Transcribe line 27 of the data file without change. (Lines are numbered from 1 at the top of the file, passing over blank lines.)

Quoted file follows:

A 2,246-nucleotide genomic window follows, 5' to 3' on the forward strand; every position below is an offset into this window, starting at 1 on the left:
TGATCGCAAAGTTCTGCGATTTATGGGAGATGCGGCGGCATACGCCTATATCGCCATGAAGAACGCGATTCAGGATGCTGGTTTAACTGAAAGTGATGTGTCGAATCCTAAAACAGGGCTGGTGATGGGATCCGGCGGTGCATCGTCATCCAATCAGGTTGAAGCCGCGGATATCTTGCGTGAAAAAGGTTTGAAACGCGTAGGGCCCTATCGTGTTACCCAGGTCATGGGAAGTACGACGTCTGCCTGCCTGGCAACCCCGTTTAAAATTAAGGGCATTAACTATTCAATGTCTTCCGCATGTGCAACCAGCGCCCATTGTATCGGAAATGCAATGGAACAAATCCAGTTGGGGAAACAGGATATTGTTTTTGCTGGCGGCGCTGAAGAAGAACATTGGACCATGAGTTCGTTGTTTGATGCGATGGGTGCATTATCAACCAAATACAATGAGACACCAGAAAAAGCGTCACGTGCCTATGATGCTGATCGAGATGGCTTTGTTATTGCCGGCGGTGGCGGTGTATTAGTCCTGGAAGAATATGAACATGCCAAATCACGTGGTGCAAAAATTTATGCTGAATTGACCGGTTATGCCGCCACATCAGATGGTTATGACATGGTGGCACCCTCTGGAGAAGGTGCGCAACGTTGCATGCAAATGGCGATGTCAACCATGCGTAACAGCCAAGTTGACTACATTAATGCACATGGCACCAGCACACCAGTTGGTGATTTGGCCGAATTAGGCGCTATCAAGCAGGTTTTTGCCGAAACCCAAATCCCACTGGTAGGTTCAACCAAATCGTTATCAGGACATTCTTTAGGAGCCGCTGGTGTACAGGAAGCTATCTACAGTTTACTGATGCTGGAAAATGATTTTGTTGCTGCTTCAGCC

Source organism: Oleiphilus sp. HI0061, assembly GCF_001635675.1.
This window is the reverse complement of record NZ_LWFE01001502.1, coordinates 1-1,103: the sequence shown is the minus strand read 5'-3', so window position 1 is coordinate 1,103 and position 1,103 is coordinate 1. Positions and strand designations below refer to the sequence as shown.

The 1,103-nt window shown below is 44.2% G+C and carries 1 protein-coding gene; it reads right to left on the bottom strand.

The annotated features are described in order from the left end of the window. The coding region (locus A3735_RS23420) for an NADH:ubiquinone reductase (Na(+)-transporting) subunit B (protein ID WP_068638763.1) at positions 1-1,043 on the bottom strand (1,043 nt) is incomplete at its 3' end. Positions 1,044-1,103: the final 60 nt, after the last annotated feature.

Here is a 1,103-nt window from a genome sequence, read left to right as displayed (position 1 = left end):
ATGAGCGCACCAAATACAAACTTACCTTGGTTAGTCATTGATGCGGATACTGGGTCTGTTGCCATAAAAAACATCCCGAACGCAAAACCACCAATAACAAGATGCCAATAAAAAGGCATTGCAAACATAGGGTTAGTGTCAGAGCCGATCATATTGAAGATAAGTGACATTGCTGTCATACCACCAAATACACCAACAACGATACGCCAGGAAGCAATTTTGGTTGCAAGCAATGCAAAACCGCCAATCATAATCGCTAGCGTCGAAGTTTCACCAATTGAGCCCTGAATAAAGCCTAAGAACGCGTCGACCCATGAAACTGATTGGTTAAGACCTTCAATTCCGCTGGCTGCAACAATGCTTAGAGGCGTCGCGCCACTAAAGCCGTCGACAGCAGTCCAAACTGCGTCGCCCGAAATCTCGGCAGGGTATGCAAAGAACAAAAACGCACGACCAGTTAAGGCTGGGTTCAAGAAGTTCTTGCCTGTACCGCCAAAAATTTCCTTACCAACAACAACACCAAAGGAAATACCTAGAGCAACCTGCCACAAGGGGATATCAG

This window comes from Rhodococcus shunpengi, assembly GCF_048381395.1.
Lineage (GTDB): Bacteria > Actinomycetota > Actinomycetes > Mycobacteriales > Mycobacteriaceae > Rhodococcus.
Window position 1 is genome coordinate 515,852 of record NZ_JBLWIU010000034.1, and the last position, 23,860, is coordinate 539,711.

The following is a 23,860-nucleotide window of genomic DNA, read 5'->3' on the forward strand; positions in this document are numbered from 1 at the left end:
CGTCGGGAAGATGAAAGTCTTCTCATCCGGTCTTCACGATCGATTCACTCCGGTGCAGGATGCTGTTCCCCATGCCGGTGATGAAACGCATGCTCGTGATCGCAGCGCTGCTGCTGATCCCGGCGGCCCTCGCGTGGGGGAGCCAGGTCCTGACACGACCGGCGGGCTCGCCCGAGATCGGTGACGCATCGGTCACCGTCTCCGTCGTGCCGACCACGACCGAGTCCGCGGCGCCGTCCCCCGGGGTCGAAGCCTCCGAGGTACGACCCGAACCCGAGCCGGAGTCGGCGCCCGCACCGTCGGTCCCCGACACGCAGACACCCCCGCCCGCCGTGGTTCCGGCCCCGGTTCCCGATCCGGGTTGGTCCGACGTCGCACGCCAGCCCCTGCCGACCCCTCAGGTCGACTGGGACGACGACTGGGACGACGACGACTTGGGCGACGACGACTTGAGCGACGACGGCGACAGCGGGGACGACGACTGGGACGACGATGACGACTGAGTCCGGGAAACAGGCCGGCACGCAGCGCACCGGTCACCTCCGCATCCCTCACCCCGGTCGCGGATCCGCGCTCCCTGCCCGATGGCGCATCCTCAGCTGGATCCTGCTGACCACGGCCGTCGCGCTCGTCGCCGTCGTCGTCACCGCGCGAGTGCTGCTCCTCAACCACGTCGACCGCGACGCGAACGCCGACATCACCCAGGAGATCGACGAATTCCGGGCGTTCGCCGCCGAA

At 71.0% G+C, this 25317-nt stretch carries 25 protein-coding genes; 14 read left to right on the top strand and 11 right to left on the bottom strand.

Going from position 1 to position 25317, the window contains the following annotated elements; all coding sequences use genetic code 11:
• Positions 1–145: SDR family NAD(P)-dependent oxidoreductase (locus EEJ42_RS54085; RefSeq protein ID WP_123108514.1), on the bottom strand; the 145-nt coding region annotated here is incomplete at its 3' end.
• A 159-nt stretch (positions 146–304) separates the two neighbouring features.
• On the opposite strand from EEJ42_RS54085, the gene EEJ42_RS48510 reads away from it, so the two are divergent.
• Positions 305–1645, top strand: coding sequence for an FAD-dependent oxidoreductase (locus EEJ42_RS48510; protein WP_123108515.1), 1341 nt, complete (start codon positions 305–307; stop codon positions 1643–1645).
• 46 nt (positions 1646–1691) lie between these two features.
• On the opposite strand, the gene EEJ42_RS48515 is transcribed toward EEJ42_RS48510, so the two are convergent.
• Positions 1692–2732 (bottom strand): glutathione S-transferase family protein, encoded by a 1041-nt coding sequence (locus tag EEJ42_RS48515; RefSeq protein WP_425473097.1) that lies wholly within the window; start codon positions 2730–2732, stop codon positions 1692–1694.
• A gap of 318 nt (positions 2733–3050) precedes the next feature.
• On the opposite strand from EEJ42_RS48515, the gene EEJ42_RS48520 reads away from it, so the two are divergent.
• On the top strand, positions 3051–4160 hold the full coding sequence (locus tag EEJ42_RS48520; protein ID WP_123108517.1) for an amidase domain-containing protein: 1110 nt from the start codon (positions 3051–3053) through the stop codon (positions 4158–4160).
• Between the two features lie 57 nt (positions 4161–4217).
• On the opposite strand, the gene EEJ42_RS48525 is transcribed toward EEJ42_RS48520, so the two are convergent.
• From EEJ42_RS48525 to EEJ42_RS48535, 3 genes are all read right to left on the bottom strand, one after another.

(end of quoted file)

• On the opposite strand, the gene EEJ42_RS48525 is transcribed toward EEJ42_RS48520, so the two are convergent.